Women on South West frontline feeling pressures at work and home during pandemic

Women in key worker positions across the South West are losing sleep, spending more on household bills, and worrying about the pandemic’s impact on their children’s education and mental health, according to a survey published today (Wednesday) by UNISON.

The findings are based on responses from over 3,500 women including teaching assistants, nurses, council workers and police staff. They provide a comprehensive insight into the emotional, physical and financial impact of Covid on critical public services staff who are keeping the region running.

The report Women Working Through the Pandemic includes the experiences of those providing a wide range of essential services in the South West including education, health, social care and policing, either in their usual workplace (55%) or from home (34%).

It shows the desperate situations key workers are facing and why they need proper time off and a pay rise, says UNISON.  The findings are released ahead of UNISON’s Empowering Women virtual conference, which opens later today with a keynote address from new general secretary Christina McAnea.

Some have described being left to pay all the bills after the death of their partner from Covid or resorting to wrapping themselves in blankets to save on electricity bills.

The results show the huge strain of working during the Covid crisis with nearly two thirds (63%) not sleeping well, more than half (53%) not taking regular breaks and a significant number (57%) feeling stressed most of the time.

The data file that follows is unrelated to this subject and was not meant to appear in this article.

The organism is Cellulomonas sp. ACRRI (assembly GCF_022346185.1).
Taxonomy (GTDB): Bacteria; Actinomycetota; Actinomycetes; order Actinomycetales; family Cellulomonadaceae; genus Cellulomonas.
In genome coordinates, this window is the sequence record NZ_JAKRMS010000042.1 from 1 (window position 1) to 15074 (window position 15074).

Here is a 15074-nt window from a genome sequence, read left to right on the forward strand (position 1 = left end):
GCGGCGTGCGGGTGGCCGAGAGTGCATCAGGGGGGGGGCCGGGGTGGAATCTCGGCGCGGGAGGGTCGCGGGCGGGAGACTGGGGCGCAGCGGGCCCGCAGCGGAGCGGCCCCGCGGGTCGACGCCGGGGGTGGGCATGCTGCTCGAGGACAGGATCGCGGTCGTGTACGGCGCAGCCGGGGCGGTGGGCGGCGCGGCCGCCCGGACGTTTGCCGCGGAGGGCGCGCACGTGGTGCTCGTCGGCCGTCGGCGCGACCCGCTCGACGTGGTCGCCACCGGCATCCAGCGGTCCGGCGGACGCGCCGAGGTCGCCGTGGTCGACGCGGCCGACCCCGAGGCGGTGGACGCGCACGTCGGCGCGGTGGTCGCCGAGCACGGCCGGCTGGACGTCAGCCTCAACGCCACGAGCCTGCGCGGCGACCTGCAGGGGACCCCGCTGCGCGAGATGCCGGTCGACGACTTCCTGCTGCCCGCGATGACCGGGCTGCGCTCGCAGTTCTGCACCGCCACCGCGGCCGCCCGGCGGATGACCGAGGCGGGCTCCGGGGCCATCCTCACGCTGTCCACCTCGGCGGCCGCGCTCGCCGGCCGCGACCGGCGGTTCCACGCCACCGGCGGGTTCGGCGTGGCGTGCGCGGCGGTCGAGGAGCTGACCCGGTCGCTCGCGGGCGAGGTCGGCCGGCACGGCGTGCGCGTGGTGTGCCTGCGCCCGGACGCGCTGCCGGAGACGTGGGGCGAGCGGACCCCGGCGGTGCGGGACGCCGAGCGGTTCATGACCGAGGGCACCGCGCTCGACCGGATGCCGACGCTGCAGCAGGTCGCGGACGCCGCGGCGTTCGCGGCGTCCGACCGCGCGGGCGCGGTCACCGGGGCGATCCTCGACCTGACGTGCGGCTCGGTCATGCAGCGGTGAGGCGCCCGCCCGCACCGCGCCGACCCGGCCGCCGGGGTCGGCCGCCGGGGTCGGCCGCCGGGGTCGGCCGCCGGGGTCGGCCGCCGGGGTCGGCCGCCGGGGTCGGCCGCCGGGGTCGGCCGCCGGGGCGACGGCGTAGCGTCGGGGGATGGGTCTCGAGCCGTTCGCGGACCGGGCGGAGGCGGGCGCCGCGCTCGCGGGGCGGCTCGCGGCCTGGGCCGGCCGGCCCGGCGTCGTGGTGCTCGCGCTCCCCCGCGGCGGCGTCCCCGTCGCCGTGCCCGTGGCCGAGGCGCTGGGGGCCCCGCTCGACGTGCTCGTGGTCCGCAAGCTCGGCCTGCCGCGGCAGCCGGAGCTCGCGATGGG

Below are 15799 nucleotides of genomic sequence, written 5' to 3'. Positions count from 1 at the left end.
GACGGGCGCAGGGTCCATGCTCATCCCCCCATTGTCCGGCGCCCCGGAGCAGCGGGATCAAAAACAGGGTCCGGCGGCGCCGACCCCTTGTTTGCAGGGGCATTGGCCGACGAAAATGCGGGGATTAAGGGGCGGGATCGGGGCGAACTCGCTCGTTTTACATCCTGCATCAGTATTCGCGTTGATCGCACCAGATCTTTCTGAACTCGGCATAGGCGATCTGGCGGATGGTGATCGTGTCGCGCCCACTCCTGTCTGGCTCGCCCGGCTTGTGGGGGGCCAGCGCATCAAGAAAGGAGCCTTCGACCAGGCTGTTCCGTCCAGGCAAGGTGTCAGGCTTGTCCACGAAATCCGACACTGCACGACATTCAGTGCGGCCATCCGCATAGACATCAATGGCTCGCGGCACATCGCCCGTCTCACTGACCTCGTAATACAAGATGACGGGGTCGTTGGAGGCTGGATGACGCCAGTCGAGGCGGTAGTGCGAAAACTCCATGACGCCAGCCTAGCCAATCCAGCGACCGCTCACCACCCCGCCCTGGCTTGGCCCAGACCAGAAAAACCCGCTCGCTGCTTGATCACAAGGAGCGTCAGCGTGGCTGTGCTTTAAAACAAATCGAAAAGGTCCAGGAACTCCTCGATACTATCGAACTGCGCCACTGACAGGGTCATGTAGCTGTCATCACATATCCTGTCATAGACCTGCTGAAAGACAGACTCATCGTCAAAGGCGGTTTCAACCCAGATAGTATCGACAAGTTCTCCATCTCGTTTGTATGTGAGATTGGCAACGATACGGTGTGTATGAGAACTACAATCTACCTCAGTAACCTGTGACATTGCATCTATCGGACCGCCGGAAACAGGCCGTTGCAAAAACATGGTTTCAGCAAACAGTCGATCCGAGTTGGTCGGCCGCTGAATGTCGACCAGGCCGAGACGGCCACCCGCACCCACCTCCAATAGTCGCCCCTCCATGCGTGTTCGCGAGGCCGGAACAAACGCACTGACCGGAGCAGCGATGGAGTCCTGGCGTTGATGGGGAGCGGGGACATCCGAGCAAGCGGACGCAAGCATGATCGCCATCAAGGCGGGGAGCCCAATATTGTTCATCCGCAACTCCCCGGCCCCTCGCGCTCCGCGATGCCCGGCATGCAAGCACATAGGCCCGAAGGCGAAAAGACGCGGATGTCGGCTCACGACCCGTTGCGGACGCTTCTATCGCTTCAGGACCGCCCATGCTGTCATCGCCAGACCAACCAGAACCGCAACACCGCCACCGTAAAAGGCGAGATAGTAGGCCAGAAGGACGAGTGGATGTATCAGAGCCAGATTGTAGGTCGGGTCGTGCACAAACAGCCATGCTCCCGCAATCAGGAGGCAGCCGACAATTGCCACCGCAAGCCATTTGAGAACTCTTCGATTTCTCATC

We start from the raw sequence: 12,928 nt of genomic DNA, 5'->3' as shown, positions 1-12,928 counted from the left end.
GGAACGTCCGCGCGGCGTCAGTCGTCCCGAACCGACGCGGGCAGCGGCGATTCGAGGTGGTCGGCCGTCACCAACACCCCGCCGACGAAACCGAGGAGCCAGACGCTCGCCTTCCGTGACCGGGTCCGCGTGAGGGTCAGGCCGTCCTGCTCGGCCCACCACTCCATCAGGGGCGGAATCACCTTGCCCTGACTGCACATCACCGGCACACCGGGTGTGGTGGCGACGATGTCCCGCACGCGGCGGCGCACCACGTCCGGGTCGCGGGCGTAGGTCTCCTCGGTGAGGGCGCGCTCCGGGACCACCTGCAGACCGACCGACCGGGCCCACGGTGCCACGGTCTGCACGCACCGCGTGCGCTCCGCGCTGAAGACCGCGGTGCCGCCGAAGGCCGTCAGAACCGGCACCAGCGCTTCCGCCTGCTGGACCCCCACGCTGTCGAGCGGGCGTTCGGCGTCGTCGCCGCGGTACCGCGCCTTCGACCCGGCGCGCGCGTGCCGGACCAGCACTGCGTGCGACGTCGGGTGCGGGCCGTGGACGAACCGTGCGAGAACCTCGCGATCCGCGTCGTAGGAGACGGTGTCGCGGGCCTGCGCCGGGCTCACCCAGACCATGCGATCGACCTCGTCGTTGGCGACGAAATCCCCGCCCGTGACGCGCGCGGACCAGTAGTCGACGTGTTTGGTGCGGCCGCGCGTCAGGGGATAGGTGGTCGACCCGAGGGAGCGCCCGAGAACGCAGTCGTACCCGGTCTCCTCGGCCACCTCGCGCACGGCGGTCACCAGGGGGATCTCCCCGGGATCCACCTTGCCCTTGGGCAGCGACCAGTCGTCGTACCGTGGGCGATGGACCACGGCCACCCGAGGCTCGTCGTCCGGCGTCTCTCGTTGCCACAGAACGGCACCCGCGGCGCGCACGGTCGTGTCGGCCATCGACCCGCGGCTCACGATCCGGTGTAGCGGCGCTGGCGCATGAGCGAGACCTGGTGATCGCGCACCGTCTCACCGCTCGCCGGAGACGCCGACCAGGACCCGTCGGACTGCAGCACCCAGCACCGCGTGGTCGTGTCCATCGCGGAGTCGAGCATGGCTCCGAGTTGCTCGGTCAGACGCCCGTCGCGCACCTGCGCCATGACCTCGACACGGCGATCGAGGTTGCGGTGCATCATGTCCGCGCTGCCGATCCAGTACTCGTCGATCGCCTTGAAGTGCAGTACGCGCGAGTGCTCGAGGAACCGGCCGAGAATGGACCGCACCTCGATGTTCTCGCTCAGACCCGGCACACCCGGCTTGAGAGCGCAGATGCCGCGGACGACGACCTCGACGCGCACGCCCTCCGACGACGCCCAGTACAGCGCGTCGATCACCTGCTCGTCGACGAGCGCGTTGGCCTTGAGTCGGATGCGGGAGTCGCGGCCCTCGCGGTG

The impact of the pandemic on children is also a source of anxiety for many. Of the women who are parents, almost three in five (58%) are worried about the mental health of their children and more than two fifths (43%) are concerned about how their education is being affected.

The emotional impact of not being able to see friends or colleagues face to face – or look after themselves properly – is a major issue. The vast majority (92%) miss catching up with close friends in person, and many (48%) do not have time to reflect and destress. More than a third (37%) say they are experiencing loneliness.

Women who can least afford it are paying the biggest price, according to UNISON. 2,582 who took part in the survey – just over half (51%) – earn £18,000 a year or less, and a more than a third (38%) have an annual salary of £15,000 or less.

More than a third (37%) have seen their spending increase – especially on energy, food, technology, transport and housing. Reasons include having children off school all the time, a partner working from home or being furloughed.

Nearly half (47%) said being unable to get a regular hair cut or colour is affecting how they feel about themselves. Two fifths (41%) are not exercising regularly.

UNISON is calling on the government to ensure employers offer staff more flexibility over when they work and not to take long hours for granted, fund childcare properly so it’s affordable and accessible for key workers and maintain the £20 increase to the universal credit allowance.

UNISON South West regional secretary Joanne Kaye said: “Public services would have come to a standstill without the vital jobs done by women in our schools, hospitals, police forces and local councils.

“But employees are exhausted. They’re worn out from meeting work demands during Covid while caring for relatives, looking after children and dealing with debt. Those on low wages are the ones shouldering these burdens most of all.

“All women deserve better and this country’s economic recovery depends on them. But their mental and physical health is at stake.

“The government needs to step up by providing the funding and support to make their working lives easier.”